If you've been looking into virtual home staging, also sometimes called digital staging, real estate virtual staging, or virtual house staging, here's an article you need to read first. The virtual staging vs real staging debate can get a little heated between homeowners and agents looking to save money, and those who provide real home staging. I'm on team real home staging, and here's why:
Virtual Staging Doesn't Work
I say this a lot, but it bears repeating: Home buying is a process of elimination, and the first elimination round occurs online. If buyers are not inspired by the photos, they’re not likely to schedule a showing to see it in person. That being said, please don’t try to save money by virtually staging your home listing. Virtual staging doesn’t work. If it did, I’d eagerly build my entire business model around virtual staging, because then I’d have much lower overhead costs.
Have you ever tried online dating? Ever meet someone in person who doesn't look anything like they did in their online profile pics? Think about how deceived you felt. Deceived, angry, let down, sad... however you want to describe your emotions at the time, I'd bet they weren't positive. But, hey! Those photos got you to agree to meet up for an in-person meeting! Unfortunately for the person who posted the deceiving photos, however, it didn't get them what they wanted: another date.
Virtually staged photos may get buyers to the home, but like online dating, these buyers are going to feel very let down when they enter a home that doesn’t look anything like the photos they saw online. Buyers' agents have reported that they can visibly see their buyer deflating with disappointment when they enter a home for the first time after seeing it virtually staged. My peers in this industry report that listing agents all over the country have resorted to bringing in a home staging company to stage a home that was previously virtually staged because their listing was languishing on the market without real staging.
Let’s be honest: virtual staging is bait and switch. When the buyer realizes you’ve wasted their time by tricking them into coming to the property using virtual staging, they will start wondering what else is being misrepresented.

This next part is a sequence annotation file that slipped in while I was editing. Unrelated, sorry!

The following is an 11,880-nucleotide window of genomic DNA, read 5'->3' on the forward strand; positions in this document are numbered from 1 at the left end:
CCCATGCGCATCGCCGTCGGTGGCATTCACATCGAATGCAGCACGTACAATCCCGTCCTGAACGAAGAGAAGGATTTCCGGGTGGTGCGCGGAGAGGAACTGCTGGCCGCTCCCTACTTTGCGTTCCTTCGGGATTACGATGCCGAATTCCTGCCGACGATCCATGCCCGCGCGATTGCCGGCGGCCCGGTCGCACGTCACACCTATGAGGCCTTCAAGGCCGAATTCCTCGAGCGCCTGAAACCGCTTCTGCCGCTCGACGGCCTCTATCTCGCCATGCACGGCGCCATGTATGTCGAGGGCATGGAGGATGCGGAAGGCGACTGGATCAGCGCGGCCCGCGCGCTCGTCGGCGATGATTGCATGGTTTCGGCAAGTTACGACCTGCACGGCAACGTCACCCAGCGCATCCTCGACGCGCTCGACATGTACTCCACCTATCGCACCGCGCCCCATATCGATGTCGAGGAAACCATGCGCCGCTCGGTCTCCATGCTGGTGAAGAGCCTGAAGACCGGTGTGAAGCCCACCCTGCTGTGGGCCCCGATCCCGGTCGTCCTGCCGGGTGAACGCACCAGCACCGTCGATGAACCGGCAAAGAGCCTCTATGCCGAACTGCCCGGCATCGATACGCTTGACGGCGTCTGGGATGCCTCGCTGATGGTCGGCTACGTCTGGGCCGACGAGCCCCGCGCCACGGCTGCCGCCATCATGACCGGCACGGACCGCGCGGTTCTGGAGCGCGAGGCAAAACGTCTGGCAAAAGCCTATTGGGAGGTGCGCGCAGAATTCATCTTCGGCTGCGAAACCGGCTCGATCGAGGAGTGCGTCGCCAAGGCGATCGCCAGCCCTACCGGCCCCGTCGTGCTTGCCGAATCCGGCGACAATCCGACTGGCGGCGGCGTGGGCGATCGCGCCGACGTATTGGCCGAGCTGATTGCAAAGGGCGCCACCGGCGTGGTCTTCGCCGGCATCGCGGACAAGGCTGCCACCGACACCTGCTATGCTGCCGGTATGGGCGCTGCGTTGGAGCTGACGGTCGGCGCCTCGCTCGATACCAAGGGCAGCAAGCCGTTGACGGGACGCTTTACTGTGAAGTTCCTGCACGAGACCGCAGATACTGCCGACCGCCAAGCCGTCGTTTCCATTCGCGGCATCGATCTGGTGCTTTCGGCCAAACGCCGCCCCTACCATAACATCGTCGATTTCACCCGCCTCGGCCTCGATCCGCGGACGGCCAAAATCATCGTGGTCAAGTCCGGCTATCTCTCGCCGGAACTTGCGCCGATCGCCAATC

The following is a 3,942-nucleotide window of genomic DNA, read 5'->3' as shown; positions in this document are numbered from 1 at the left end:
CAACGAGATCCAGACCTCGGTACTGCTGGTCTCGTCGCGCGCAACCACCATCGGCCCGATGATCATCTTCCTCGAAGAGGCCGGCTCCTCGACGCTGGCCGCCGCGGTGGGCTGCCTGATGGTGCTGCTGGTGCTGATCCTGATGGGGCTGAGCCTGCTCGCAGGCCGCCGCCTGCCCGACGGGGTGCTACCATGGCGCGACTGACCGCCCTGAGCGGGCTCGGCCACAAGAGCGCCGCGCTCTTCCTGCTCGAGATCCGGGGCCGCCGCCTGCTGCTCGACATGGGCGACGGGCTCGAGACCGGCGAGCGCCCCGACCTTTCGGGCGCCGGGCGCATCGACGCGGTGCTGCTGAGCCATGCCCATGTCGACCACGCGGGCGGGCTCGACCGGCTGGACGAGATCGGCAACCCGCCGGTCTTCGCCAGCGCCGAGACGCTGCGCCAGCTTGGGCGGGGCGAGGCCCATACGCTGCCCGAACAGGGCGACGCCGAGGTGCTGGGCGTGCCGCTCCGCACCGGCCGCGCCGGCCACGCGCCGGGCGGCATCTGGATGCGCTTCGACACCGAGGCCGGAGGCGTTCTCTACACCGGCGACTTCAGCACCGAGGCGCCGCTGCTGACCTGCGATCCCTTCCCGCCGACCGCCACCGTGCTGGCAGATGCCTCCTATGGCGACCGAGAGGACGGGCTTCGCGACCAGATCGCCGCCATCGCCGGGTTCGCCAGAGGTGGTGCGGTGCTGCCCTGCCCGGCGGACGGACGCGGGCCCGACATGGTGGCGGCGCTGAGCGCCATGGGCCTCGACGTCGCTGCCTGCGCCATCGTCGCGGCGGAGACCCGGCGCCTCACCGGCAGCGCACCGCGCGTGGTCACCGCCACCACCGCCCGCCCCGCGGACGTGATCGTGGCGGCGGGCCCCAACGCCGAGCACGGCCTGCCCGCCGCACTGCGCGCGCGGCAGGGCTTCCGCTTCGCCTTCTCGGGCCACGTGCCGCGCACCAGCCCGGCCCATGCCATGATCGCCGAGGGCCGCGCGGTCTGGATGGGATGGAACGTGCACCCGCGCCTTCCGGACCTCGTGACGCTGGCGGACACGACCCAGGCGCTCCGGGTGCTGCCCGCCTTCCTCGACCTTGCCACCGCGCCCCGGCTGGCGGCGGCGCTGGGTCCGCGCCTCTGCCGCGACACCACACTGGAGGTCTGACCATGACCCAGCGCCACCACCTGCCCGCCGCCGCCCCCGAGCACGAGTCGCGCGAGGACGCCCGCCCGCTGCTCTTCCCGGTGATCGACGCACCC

In my article, Benefits of Staging a Home, I explain confirmation bias and how it affect buyers psychologically. If they walk into the home and their first reaction is anger or disappointed, if they even bother to proceed with their tour, they will seek out reasons to validate that reaction. They will nick pick at every tiny flaw and focus on all the ways the home doesn't meet their needs. While they mentally fill out the list of pros and cons, they will be actively seeking out things to add to the "cons" column.
Buying a home is a very emotional experience. They will be investing hundreds of thousands of dollars, maybe millions, and they need to feel good about their decision. It's also where they will be spending most of their time and possibly raising a family. You want them to start forming an emotional attachment to the home the second they walk in the door. You don’t want them feeling tricked or disappointed, because when making their decision, buyers rely far more heavily on how they feel about a home than any other factor, even price.
I know that real staging is more expensive and you may be reluctant to spend that much money. However, home staging should be viewed as an investment. You will get your money back and then some when you close escrow. But if you blow money on a service that isn't going to work, that's not an investment. That's just money down the drain.
A final word of caution: Not only is virtual staging ineffective, it's unethical. The National Association of Realtors (NAR) has a strict code of ethics that prohibits Realtors from misrepresenting a property. Virtually staged properties include digital furniture that has been resized to fit into a room that would not actually fit that much furniture. For example, if a full size sofa, loveseat and two chairs are not going to fit into a family room, it's unethical to digitally shrink the furniture to give the impression they will. Unfortunately, I see this happening in virtual staging far too often. I've also seen virtual home staging in which the virtual stager removed stains in flooring, changed the walls to a different color, added or removed wallpaper, upgraded the appliances... I've even seen beautiful landscaping added to a front yard that, in reality, had nothing but a patch of dead grass. Please don't do this.
If you're a real estate professional using virtual staging, it is my opinion that you're doing a disservice to your clients. As I said earlier, if I felt virtual staging achieved the desired results - faster sales and higher offers - I would sell off all my staging assets, layoff my employees, shut down my warehouse and move to a virtual staging business model. It would honestly be a dream come true! I could do my job from anywhere! All I would need would be a computer and some great software. So, I would love to proven wrong. If you know of any statistics on virtual staging vs real staging that indicate virtually staging homes works better than real staging, I would genuinely love to see it. Please feel free to link to those statistics in the comments section.